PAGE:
Yesterday I stood on a bridge over I-270 in Rockville, Maryland. I was out running when I reached a knot of people on the bridge, watching the road below through the chainlink fence. I stopped and asked, “What are we looking for?” Rolling Thunder, of course. A quarter of an hour later, a contingent of motorcycle cops appeared in the local lanes followed by some 2,000 motorcyclists in a side-by-side column.
A neighbor couple happened to be standing on the bridge. They’d gotten up early to make sure they saw the cavalcade of Rolling Thunder as it made its way to the District for its annual Memorial Day gathering. The husband remarked, “You know, my nephew was killed in Afghanistan. When we went to the funeral in Pennsylvania, the nearby streets were lined with motorcycles. I’ll never forget it.” Probably they were there to protect the family from that whacko so-called church from Kansas that disrupts funerals of fallen service members.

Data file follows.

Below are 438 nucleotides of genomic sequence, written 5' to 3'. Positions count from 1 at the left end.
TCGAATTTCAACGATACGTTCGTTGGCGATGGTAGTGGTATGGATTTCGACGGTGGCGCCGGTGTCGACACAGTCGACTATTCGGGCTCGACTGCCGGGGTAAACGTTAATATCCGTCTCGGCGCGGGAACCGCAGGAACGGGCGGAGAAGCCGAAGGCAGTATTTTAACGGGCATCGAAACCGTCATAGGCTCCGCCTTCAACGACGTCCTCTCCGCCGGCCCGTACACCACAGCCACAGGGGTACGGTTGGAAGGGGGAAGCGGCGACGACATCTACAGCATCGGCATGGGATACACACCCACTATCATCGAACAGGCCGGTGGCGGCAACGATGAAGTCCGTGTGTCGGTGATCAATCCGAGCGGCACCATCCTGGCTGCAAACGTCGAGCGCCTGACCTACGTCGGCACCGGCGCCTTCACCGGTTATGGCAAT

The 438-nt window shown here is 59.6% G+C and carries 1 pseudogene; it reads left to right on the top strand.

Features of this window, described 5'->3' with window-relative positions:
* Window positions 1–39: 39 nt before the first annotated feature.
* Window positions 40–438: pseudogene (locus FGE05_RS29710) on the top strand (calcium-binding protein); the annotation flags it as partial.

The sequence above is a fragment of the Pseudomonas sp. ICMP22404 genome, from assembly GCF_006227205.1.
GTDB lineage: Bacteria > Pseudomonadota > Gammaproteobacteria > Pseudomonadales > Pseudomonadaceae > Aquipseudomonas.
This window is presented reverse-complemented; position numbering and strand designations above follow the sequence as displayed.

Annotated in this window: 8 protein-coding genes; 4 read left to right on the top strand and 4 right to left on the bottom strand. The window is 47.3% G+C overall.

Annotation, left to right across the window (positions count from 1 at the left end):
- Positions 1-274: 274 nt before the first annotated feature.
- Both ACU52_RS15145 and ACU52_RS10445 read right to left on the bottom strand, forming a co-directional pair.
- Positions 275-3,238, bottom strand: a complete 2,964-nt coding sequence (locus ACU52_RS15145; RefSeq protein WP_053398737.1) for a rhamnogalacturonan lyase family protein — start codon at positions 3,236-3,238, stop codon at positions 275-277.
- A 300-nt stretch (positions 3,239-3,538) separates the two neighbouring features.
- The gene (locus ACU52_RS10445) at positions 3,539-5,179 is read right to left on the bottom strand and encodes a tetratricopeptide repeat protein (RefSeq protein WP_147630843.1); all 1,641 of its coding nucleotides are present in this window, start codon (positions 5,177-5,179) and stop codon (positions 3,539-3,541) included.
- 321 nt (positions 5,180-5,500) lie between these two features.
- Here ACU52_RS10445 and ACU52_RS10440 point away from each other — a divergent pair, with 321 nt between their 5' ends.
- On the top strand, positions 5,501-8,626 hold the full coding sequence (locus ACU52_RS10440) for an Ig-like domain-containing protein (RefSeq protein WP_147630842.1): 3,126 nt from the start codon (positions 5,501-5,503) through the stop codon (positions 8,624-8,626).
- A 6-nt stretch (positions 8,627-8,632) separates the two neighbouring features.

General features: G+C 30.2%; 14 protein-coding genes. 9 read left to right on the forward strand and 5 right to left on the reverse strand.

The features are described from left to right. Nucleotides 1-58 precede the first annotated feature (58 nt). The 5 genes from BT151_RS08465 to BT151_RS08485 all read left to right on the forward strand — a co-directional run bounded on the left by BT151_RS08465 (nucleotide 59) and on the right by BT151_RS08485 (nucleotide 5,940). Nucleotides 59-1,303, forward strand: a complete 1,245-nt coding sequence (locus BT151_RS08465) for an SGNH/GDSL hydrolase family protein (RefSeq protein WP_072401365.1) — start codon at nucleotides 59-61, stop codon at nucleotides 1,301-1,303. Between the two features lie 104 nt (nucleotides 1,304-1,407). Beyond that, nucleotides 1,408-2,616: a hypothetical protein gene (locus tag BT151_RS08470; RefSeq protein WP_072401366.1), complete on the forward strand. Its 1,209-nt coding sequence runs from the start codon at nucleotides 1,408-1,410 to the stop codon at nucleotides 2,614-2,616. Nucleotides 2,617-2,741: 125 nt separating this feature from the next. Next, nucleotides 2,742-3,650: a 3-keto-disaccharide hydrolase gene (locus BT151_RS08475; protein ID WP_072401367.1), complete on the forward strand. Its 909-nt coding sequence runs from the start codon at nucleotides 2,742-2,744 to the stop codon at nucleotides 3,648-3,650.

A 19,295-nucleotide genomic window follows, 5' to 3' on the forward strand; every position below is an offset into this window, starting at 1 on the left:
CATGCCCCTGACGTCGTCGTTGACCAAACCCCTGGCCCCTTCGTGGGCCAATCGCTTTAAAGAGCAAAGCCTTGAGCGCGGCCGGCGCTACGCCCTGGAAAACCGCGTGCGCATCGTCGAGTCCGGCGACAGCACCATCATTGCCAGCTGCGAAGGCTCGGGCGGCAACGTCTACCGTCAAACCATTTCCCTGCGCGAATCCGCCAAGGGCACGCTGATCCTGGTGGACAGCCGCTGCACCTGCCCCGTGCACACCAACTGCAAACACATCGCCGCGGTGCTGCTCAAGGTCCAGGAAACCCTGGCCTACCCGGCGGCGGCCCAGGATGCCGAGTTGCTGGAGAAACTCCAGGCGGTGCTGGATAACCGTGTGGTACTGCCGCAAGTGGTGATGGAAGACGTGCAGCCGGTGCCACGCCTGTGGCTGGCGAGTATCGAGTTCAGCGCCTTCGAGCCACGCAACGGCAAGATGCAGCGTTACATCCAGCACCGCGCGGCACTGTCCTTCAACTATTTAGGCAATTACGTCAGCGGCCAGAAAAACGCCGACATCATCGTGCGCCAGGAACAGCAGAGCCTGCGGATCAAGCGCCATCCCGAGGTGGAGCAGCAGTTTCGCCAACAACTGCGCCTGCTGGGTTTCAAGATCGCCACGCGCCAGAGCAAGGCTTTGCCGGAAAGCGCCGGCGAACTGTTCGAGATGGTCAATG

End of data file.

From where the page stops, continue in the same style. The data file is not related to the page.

When I heard that story, the noise of the motorcycles, which I like to begin with, suddenly sounded like a chorus of patriotism.
The riders noticed the group on the bridge and waved. I saw quite a cross section of America riding those bikes. Even with their helmets on — required in Maryland — I could see the variety of faces. I saw plenty of the heavy-set old guys, their big beards parted by the wind so one-half was blowing to each side of their faces. But also old and young, and many colors.
Memorial Day Weekend I also did the usual things: Nats game where local Medal of Honor recipient Flo Groberg tossed the ceremonial first pitch. Two cookouts. Beer. Bike ride (bicycle, not motor).
The good thing about Rolling Thunder is that it returns a measure of authenticity to Memorial Day by reminding us to actually memorialize those killed fighting the country’s wars. Killed on our collective behalf. And by extension, those injured and those who simply chose to serve at all. Retail sales events, barbecues, the unofficial start of summer and the traffic frenzy have combined to nearly obscure the real Memorial Day. If death is the ultimate equalizer, then perhaps in collectively honoring our war dead, we can at least momentarily regain the common bonds of citizenship characterized by a belief in liberty and human dignity on which the nation was founded.